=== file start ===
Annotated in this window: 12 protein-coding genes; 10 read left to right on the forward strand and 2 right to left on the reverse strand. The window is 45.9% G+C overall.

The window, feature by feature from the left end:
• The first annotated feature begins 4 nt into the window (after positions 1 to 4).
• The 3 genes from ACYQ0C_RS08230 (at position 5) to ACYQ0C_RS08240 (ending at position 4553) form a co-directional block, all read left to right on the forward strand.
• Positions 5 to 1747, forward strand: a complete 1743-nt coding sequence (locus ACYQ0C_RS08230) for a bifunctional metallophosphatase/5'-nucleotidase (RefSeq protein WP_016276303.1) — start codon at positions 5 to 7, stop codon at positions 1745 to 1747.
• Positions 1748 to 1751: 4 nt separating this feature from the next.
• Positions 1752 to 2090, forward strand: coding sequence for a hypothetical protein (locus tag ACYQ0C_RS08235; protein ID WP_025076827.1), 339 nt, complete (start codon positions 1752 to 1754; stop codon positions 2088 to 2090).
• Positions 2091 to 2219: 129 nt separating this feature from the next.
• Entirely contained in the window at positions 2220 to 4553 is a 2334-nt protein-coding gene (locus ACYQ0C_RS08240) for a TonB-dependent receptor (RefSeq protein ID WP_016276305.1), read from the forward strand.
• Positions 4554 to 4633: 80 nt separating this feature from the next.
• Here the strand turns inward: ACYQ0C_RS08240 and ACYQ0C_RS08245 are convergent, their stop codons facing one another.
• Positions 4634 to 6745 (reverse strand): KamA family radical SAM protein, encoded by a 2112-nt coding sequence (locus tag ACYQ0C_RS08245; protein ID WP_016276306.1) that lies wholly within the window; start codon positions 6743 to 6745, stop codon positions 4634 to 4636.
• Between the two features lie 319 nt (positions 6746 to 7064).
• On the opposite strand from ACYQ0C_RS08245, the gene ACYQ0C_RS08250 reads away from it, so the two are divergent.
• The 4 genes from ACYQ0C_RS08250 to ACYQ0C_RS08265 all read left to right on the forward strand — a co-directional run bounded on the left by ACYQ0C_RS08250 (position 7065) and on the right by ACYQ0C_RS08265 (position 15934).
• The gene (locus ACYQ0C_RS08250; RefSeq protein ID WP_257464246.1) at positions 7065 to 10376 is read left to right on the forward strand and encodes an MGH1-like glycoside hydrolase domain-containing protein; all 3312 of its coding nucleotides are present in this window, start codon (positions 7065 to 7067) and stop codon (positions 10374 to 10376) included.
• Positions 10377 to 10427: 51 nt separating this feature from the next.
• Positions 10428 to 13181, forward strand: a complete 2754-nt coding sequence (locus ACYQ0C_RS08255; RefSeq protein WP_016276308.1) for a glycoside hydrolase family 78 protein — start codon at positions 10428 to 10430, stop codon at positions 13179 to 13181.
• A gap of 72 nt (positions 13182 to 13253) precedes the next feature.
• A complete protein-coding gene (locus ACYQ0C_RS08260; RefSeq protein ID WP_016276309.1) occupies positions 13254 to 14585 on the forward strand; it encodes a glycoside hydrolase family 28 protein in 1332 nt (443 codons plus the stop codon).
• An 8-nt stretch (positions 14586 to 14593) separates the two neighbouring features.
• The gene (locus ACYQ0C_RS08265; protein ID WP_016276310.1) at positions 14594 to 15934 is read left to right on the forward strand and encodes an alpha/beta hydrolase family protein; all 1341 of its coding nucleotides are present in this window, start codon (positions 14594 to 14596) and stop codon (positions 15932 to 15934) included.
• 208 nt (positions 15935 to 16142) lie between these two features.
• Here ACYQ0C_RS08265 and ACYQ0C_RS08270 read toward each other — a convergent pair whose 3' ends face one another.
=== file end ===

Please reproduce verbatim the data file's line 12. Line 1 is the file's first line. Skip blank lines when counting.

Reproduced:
• Positions 4634 to 6745 (reverse strand): KamA family radical SAM protein, encoded by a 2112-nt coding sequence (locus tag ACYQ0C_RS08245; protein ID WP_016276306.1) that lies wholly within the window; start codon positions 6743 to 6745, stop codon positions 4634 to 4636.